• disparities;
  • quality of care;
  • patient-centered care;
  • self-reported race/ethnicity;
  • uniform framework;
  • health care organizations

Objectives. To provide an overview of why health care organizations (HCOs) should collect race, ethnicity, and language data, review current practices, discuss the rationale for collecting this information directly from patients, and describe barriers and solutions.

Principal Findings. Hospitals and HCOs with data from their own institutions may be more likely to look at disparities in care, design targeted programs to improve quality of care, and provide patient-centered care. Yet data collection is fragmented and incomplete within and across organizations. A major factor affecting the quality of data is the lack of understanding about how best to collect this information from patients.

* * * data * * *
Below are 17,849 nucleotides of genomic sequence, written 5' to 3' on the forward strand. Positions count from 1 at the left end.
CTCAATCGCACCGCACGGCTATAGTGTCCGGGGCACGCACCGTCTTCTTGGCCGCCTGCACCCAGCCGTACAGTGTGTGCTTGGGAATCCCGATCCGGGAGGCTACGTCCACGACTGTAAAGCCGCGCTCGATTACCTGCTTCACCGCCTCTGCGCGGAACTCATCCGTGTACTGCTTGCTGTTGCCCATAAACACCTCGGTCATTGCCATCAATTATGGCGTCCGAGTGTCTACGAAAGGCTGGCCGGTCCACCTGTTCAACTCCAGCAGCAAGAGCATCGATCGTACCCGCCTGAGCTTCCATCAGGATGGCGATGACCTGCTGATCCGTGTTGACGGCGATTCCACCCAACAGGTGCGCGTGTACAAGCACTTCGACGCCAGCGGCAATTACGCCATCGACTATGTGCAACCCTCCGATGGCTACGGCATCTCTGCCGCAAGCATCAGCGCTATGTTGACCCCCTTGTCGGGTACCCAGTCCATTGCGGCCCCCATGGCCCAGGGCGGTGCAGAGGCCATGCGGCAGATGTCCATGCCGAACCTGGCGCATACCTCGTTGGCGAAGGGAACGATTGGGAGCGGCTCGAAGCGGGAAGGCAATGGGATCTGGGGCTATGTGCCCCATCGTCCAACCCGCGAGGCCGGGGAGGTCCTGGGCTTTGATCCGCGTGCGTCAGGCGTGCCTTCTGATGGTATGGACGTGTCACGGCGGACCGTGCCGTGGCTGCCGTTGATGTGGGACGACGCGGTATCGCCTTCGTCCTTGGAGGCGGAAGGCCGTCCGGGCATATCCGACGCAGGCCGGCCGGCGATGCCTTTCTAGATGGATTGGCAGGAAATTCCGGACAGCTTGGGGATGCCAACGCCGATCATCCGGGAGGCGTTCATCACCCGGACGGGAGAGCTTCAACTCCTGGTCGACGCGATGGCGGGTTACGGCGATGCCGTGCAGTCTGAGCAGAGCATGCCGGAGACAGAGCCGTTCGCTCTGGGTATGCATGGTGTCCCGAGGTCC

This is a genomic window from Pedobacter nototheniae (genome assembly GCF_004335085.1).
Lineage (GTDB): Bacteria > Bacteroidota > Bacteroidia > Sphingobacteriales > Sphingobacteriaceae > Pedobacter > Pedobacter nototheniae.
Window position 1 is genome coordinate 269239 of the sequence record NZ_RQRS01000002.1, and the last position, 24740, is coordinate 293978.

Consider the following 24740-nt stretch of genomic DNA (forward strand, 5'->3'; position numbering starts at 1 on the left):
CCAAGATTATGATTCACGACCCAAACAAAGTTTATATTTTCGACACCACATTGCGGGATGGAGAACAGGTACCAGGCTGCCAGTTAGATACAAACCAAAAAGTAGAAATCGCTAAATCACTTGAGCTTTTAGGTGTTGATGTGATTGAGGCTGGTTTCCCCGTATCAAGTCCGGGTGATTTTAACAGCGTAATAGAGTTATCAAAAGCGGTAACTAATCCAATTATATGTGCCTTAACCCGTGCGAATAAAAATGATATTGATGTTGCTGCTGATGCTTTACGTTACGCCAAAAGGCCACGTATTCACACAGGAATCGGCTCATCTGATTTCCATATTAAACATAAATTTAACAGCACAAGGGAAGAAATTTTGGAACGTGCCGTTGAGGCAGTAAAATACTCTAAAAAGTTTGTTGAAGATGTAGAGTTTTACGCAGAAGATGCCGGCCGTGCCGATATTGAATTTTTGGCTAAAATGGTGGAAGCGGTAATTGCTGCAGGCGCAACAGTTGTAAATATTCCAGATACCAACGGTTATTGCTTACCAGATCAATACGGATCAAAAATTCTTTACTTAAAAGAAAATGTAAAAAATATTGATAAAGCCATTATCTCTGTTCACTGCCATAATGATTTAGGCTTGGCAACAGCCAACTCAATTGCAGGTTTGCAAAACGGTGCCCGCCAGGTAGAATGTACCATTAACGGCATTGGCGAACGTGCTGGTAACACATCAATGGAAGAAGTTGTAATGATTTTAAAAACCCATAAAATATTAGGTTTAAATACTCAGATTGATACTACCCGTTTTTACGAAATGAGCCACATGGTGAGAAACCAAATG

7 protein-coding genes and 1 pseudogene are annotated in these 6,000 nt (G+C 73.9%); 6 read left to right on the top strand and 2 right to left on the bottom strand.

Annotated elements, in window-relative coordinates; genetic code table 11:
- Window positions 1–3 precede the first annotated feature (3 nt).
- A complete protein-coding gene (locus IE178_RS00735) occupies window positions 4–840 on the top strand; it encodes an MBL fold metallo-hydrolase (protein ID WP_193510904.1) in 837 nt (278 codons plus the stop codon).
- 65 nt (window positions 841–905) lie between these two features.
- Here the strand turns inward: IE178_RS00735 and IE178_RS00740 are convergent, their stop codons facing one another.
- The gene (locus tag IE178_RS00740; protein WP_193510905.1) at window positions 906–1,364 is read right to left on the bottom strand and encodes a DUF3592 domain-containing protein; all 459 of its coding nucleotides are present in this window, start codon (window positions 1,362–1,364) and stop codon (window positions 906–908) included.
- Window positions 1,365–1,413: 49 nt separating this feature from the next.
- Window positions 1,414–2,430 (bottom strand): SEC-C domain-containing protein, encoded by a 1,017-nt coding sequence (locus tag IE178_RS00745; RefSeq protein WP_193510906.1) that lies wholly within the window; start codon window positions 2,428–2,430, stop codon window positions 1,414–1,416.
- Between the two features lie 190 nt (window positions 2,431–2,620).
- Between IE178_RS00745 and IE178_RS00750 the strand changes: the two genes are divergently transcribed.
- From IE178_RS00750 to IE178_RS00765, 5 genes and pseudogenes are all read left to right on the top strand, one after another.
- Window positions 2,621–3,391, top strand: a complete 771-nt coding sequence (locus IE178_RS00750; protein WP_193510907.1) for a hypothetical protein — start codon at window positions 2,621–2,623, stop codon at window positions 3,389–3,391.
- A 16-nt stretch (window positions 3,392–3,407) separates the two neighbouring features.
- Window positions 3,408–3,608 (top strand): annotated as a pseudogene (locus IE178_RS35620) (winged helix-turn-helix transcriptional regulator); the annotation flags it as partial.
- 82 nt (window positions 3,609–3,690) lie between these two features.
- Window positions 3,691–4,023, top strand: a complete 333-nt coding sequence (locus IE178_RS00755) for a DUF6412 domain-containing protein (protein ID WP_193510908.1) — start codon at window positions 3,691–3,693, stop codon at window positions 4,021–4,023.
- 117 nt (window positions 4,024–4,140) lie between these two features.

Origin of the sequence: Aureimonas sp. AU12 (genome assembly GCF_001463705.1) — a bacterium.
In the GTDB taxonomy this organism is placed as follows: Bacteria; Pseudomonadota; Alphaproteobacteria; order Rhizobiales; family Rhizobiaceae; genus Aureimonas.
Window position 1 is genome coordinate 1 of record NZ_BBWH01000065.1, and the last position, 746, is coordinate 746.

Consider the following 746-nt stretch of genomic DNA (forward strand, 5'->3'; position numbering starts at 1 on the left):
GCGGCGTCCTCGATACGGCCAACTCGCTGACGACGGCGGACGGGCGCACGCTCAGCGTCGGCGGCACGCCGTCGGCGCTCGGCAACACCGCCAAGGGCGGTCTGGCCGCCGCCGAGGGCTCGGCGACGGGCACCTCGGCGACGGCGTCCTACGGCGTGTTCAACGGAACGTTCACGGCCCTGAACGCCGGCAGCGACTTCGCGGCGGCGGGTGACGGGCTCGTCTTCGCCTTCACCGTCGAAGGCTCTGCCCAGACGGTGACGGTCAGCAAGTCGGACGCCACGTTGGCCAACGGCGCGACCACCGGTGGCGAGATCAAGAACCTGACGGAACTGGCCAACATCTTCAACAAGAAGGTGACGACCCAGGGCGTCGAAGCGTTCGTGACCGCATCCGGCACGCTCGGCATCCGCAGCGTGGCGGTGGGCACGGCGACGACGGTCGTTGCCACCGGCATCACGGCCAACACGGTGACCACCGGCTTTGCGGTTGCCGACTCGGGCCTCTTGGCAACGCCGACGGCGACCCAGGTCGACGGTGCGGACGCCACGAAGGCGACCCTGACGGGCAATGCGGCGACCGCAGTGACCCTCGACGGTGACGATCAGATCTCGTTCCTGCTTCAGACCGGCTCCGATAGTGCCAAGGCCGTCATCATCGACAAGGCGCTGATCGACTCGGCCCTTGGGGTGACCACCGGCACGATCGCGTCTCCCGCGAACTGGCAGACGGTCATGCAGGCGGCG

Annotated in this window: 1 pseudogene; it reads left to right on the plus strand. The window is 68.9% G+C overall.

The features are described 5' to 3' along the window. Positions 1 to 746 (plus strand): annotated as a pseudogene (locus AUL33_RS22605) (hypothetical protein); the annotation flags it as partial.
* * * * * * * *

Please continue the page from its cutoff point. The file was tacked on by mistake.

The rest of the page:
Conclusions. If HCOs make a commitment to systematically collect race/ethnicity and language data from patients, it would be a major step in enhancing the ability of HCOs to monitor health care processes and outcomes for different population groups, target quality initiatives more efficiently and effectively, and provide patient-centered care.